Tuesday, February 15, 2011


Have you noticed a lack of rigor in your classes?

Has it left you adrift?

Click here to read and/or listen to an NPR report on the phenomenon.

Thanks for the heads up, Dr. Hada.

Click here  to read more.


  1. I am intrigued by how the authors measure rigor. Students in non-rigorous programs fall behind on all of these measures: 40 pages of reading per course each week, 20 pages of writing per course each semester (which averages out to 1.25 pages per week in each course), 5 total hours of study for an entire week (that doesn't compute, unless you can read 40 pages and write 1.25 pages in an hour).

    I feel somewhat conflicted about these numbers because I tend to believe that quality matters over quantity. I'd rather read something well than be "well-read." I've moved my eyes over too many pages and counted too many words in my life to attribute much value to it.

    That said, I think more rigor is a good thing. The question is: how to get there? Thinking big picture, I'd like to see every course graded as complete or incomplete, so that we could do away with the sloppy C (or B). A student doesn't finish a course until he or she meets all the requirements of that course; if it takes the student four years to do that, then so be it. As Yoda says, "do or not do; there is no try."

    I'd also like to see courses that span multiple semesters. If we want to see progress over the course of several years, we need to have courses that span several years. The assembly line approach that we have now is inadequate.

  2. I agree, the sheer number of papers doesn't equal quality--that may often seem to be the case, but you could have student write very perfunctory papers which would give the students more work but yield little to no intellectual result. In my clases, the students turn in writing almost every day, but much of it is short, focused, but informal responses; I assign relatively few longer papers, because I want them to write towards a larger paper, live with the ideas, and then approach it (and of course, be able to revise each paper, if they wish, rather than jumping off to the next one).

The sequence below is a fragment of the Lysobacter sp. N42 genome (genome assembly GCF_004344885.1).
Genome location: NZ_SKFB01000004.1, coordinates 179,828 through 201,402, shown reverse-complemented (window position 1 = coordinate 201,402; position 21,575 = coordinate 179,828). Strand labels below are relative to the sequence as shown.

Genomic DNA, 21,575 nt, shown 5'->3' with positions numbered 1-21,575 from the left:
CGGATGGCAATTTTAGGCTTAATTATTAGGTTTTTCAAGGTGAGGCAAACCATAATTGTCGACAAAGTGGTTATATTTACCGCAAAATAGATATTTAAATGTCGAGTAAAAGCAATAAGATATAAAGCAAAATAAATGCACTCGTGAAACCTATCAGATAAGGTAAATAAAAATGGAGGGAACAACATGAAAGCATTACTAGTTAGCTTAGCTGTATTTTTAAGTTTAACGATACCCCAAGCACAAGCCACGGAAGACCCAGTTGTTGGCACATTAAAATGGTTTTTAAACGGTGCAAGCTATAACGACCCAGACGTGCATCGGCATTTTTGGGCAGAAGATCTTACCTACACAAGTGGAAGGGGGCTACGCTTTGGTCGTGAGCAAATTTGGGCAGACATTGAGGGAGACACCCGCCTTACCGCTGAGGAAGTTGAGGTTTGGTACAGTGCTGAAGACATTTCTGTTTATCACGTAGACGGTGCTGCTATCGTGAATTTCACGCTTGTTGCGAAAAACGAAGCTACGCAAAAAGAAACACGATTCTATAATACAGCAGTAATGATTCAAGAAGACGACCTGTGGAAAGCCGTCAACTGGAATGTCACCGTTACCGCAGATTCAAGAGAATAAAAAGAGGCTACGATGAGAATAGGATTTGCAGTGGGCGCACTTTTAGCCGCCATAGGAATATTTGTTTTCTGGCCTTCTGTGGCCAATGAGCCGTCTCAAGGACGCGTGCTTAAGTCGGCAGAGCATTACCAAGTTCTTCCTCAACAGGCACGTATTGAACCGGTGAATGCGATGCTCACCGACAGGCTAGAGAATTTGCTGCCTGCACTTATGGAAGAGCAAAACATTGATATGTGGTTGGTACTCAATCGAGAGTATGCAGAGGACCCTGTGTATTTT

Rigor is the issue; we have to get away from the idea, in English, that "anything I slap down is good enough since it's my idea." Often, I feel that students don't really engage with the texts in a meaningful way, and hide behind the idea that a response is "personal." Meaning, if I hate the work that's all I write about, instead of exploring why the text provoked such a response, if the author intended such a response, and if the student is the "ideal reader" or not for this text/author. There seems to be a resistance to English or reading as a disicipline which should be studied, practiced, and improved upon. Perhaps the grading system could change our perspective on this. I also LOVE the idea of multiple course classes...I would like to see a British survey class that focused on poetry one semester, then prose, then drama. The idea that all you need to learn can be packaged in 16 weeks is absurd. Better still, we should have the same class/topic that changes emphasis slightly each semester with a new professor (or team of professors). Critical Approaches would be ideal for this.

    But in the end, you can assign 8 papers a semester, and still have students leave without having learned anything substantial. Writing needs context and preparation; writing alone is good practice, but without tangible, rigorous goals (which I think writing less papers can support) it's just so much note spinning.